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Post by Miloch
Post by Miloch
In article
Post by super70s
Would it be such a travesty if they just *quit* making movies, at least
for several years? I just googled and the consensus is an estimated
500,000 movies are currently in existence. So if each movie is 2 hrs.
long on average that means it would take around 114 years to view them
all.
Or we could just not tank a multi-billion-dollar industry and put tens
of thousands out of work because of a disease with a 99.2% survival rate.
Ya...besides we need another installment of "Ace Ventura:Pet Detective"
for all the Jim Carrey fans.
His mother is his only fan. ;-)
Miloch
2020-06-13 22:48:33 UTC
Reply
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Post by Your Name
Post by Miloch
Post by Miloch
In article
Post by super70s
Would it be such a travesty if they just *quit* making movies, at least
for several years? I just googled and the consensus is an estimated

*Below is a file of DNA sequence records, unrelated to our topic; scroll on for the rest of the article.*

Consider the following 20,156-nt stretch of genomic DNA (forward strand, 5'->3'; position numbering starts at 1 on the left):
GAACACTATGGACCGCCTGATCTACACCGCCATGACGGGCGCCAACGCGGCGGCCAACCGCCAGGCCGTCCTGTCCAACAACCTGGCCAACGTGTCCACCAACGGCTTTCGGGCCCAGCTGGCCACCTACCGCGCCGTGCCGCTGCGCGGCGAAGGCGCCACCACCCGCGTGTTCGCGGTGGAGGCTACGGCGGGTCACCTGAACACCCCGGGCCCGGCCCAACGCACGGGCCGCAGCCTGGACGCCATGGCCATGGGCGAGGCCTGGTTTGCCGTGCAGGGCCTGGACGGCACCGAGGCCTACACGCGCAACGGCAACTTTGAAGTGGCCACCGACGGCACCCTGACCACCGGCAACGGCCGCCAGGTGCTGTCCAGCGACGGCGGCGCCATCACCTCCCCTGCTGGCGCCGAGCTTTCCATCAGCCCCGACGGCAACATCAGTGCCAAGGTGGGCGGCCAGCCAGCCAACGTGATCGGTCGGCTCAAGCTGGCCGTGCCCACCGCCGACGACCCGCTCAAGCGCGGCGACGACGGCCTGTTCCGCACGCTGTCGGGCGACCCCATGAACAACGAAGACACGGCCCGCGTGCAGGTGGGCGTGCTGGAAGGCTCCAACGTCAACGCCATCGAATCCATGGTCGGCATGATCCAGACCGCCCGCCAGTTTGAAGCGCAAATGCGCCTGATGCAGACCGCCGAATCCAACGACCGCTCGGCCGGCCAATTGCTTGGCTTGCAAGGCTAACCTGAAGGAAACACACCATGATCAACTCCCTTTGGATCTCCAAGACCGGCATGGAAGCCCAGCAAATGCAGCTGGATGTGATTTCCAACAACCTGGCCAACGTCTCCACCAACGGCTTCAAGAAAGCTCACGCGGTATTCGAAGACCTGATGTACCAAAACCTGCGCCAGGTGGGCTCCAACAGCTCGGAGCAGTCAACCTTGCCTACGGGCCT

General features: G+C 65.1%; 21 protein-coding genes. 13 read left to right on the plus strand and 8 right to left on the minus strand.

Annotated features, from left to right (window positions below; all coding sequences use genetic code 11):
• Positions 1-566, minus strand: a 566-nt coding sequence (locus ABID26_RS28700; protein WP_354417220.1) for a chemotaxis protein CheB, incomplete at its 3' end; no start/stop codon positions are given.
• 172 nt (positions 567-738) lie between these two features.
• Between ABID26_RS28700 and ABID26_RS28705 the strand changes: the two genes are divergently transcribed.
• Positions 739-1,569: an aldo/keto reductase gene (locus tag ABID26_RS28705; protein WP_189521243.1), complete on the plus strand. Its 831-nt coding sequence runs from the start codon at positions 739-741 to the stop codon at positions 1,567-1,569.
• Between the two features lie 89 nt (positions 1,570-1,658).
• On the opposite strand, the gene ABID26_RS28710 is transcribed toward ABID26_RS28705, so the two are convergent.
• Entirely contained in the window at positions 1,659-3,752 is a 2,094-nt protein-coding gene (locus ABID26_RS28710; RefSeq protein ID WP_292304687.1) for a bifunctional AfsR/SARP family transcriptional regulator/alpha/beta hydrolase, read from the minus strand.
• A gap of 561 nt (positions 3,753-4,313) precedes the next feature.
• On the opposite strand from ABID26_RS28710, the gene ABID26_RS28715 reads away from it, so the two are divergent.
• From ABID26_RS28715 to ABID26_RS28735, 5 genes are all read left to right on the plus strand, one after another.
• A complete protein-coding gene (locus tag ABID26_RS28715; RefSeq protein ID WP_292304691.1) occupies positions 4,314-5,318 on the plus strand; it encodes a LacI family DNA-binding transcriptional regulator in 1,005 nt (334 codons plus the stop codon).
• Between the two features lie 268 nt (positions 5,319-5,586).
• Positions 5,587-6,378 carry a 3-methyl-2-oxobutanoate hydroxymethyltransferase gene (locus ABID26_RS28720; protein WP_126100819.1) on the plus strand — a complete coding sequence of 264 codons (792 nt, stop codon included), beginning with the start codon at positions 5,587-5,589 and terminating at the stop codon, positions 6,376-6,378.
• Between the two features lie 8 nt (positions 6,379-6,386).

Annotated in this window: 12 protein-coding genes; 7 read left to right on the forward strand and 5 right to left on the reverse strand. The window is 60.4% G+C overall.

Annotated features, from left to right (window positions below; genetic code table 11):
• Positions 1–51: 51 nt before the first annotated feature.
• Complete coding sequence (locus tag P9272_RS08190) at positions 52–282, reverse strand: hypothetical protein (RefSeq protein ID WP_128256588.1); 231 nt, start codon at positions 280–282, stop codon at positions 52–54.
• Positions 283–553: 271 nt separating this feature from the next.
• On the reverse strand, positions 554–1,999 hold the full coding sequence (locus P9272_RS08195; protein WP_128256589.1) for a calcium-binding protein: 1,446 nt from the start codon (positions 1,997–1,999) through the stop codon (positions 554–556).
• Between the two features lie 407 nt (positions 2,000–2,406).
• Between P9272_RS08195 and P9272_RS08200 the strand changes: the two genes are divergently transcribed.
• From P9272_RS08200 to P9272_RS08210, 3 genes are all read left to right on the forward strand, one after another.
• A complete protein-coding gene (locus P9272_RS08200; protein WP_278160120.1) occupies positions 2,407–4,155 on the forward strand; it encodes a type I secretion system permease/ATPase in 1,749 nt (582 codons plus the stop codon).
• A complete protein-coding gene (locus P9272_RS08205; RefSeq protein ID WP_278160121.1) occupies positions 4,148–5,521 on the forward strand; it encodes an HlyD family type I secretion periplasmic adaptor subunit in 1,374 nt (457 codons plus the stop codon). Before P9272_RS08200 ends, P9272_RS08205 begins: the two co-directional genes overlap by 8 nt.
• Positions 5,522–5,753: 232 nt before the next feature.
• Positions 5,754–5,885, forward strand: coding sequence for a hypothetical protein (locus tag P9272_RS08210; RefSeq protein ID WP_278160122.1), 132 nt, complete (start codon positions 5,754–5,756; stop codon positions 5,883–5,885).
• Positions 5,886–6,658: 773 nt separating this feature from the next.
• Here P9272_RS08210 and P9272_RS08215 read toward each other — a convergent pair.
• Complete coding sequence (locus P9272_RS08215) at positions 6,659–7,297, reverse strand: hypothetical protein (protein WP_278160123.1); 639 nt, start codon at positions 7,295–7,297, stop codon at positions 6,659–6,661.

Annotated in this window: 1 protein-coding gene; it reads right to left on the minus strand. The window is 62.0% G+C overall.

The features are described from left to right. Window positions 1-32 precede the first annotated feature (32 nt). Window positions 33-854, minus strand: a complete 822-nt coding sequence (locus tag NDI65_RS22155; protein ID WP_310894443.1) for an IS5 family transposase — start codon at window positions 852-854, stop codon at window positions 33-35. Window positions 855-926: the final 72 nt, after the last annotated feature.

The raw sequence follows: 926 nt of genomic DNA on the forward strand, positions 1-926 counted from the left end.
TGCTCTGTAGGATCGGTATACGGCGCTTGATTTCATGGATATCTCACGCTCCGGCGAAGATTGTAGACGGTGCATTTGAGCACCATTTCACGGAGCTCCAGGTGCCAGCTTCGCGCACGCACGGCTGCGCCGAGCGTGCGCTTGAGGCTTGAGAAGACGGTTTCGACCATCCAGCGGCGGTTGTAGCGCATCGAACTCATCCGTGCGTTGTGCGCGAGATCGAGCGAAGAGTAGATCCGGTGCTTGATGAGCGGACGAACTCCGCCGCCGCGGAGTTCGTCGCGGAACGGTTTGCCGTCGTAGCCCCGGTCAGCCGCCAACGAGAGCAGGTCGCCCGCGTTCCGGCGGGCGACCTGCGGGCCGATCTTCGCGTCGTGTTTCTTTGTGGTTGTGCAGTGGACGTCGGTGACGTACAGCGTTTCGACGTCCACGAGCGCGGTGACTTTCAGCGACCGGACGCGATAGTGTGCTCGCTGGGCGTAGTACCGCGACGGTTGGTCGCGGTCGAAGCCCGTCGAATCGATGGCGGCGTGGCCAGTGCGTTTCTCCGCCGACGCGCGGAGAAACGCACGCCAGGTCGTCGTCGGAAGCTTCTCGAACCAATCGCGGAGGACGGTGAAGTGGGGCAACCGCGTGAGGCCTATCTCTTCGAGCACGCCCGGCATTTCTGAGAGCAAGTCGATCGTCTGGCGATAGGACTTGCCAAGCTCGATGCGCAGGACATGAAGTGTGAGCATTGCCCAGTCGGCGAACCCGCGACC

500,000 movies are currently in existence. So if each movie is 2 hrs.
long on average that means it would take around 114 years to view them
all.
Or we could just not tank a multi-billion-dollar industry and put tens
of thousands out of work because of a disease with a 99.2% survival rate.
Ya...besides we need another installment of "Ace Ventura:Pet Detective"
for all the Jim Carrey fans.
His mother is his only fan. ;-)
He's one of the few actors I can't stand...from "Living Color" on...'Ace
Ventura' was made fo $15M and did over $107M worldwide...and elevated Carrey
from unknown ass-hole to world renown ass-hole.



*
Flasherly
2020-06-14 05:54:05 UTC
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Post by Miloch
ass-hole to world renown ass-hole.
I only needed him for _The Man on the Moon_: Carrey explains, in
simple words, what promoting a distinctive smell of asshole is all
about.

-
"I fake it so real I am beyond fake...someday you will ache like I
ache." -Courtney Love of Hole (among a few early USENET celebrities
who used to hang-out).

p***@gmail.com
2020-06-04 19:07:38 UTC